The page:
According to various reports, Steven Spielberg has been lobbying the Academy of Motion Picture Arts and Sciences over whether movies made for streaming services such as Netflix should be allowed to compete with feature films bound for the multiplex.

And while it seemed as if a battle was brewing, a ceasefire may have been reached, with The Hollywood Reporter reporting the famed director of such hits as “Jaws” and “Saving Private Ryan” recently had a sit-down with Netflix chief content officer Ted Sarandos.

According to THR, Spielberg and Sarandos were spotted having dinner together at a private club in West Hollywood, which industry watchers see as a sign that “the two industry heavyweights might be looking to achieve some common ground.”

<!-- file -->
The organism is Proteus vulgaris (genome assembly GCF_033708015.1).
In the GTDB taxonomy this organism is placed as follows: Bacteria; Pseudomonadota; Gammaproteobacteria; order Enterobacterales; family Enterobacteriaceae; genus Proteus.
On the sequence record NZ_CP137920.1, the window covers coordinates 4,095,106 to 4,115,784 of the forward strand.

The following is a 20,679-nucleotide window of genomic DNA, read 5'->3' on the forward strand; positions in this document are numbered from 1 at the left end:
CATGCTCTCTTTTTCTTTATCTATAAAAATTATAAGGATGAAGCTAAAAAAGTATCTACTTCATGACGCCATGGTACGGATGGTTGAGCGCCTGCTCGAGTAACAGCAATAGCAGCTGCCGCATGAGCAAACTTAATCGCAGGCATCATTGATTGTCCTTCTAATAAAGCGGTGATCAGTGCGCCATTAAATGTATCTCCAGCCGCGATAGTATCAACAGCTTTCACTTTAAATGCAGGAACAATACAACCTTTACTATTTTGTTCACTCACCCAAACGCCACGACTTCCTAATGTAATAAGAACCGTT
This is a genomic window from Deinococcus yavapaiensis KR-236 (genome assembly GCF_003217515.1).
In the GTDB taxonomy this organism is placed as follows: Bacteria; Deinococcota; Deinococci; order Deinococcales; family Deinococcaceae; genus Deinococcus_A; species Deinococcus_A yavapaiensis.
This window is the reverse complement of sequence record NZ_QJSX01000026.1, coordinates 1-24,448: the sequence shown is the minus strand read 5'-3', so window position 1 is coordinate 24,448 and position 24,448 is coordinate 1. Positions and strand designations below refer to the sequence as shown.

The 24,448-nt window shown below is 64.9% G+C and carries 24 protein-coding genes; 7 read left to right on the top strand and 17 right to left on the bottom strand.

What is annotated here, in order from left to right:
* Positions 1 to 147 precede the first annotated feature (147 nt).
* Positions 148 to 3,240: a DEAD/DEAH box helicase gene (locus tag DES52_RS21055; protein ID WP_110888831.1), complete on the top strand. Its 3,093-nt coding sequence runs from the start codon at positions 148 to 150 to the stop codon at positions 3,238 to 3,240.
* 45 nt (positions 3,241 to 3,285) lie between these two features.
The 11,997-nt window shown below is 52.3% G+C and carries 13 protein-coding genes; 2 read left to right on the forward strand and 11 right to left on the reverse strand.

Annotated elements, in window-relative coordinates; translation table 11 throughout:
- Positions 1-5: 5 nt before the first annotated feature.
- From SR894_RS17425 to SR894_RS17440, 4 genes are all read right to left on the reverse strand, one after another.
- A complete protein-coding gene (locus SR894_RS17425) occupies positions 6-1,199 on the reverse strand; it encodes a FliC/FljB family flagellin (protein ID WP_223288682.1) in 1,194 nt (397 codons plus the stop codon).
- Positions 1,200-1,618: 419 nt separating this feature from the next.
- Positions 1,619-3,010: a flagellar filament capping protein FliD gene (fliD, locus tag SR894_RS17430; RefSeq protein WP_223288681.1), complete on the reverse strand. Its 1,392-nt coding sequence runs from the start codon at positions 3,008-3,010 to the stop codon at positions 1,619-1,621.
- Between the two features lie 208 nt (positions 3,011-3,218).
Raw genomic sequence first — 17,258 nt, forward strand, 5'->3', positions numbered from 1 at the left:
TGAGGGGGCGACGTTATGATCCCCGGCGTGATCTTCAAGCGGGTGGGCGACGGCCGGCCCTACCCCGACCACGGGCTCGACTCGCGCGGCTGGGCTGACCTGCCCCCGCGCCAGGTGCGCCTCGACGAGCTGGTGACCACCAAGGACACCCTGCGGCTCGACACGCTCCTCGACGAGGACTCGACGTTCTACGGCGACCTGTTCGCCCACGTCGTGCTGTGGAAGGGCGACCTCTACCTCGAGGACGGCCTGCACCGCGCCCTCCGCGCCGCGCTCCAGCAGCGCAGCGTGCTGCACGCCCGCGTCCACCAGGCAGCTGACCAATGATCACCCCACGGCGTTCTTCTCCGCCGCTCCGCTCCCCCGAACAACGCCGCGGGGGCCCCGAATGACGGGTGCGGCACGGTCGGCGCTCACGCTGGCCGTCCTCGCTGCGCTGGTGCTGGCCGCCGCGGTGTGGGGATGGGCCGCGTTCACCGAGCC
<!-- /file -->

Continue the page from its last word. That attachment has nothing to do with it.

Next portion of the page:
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While Spielberg has never specifically dissed Netflix, he has been very clear on his views about movies made for streaming services, which he feels should qualify for Emmys, not Oscars.

“Once you commit to a television format, you’re a TV movie,” Spielberg said in an interview with ITV News last year. “You certainly, if it’s a good show, deserve an Emmy, but not an Oscar. I don’t believe films that are just given token qualifications in a couple of theatres for less than a week should qualify for the Academy Award nomination.”

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Spielberg has also spoken out about his belief that streaming has its place, but will never replace the communal experience of watching a film in a theatre full of people. “The greatest contribution we can make as filmmakers is to give audiences the motion picture theatrical experience,” he said during an address to the Cinema Audio Society Award last month. “I’m a firm believer that movie theatres need to be around forever.”

Reps for both Spielberg and Sarandos, added THR, declined comment.

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